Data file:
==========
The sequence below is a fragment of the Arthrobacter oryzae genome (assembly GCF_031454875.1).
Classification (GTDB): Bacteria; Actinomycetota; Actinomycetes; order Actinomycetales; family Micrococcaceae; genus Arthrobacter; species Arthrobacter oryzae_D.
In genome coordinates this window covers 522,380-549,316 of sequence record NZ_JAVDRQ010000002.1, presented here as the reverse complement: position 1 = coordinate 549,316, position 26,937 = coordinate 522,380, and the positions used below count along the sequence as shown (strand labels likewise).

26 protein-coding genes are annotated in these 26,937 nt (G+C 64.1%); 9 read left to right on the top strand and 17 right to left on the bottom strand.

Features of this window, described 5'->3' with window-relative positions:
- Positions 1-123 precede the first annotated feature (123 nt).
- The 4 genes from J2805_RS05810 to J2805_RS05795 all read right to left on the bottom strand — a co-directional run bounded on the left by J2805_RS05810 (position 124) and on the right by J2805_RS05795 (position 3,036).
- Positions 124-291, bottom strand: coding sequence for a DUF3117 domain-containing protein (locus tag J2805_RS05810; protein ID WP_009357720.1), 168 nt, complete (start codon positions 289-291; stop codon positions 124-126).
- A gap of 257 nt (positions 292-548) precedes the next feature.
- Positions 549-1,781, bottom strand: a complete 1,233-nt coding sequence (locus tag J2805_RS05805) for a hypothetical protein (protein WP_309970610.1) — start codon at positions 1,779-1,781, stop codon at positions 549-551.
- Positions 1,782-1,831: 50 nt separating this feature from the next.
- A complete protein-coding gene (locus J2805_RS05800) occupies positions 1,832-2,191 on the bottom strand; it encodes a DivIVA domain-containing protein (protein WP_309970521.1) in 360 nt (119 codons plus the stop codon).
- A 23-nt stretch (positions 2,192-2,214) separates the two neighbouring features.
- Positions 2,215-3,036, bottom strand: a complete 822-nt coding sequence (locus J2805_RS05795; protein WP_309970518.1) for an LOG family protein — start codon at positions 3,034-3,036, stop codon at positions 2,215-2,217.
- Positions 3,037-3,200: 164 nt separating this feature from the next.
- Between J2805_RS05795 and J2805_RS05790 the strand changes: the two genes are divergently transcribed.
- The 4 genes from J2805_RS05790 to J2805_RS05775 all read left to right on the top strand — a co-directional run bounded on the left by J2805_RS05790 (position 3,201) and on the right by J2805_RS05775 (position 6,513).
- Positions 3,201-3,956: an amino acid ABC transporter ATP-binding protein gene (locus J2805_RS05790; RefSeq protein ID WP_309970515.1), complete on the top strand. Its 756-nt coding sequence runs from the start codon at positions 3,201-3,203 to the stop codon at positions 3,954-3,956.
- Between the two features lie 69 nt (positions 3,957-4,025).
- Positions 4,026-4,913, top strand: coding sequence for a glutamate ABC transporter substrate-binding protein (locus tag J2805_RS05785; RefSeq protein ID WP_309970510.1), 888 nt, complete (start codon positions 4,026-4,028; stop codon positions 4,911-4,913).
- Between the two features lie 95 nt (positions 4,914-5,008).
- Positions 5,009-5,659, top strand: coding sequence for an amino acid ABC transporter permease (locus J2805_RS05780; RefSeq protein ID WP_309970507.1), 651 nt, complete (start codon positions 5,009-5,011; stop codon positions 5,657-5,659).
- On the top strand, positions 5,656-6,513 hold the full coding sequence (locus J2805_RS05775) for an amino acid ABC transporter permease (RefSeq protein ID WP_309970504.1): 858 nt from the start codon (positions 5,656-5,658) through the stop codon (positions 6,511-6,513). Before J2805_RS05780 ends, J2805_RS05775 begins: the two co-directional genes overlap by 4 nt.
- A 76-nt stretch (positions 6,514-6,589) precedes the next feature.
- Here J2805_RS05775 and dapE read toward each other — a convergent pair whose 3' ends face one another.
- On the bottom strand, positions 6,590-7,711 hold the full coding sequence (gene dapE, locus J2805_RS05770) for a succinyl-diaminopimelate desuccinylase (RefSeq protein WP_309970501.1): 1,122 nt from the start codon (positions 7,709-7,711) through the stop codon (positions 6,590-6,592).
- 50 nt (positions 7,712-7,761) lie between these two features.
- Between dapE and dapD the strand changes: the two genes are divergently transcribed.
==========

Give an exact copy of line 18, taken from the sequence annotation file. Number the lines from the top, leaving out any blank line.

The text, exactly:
- Positions 3,201-3,956: an amino acid ABC transporter ATP-binding protein gene (locus J2805_RS05790; RefSeq protein ID WP_309970515.1), complete on the top strand. Its 756-nt coding sequence runs from the start codon at positions 3,201-3,203 to the stop codon at positions 3,954-3,956.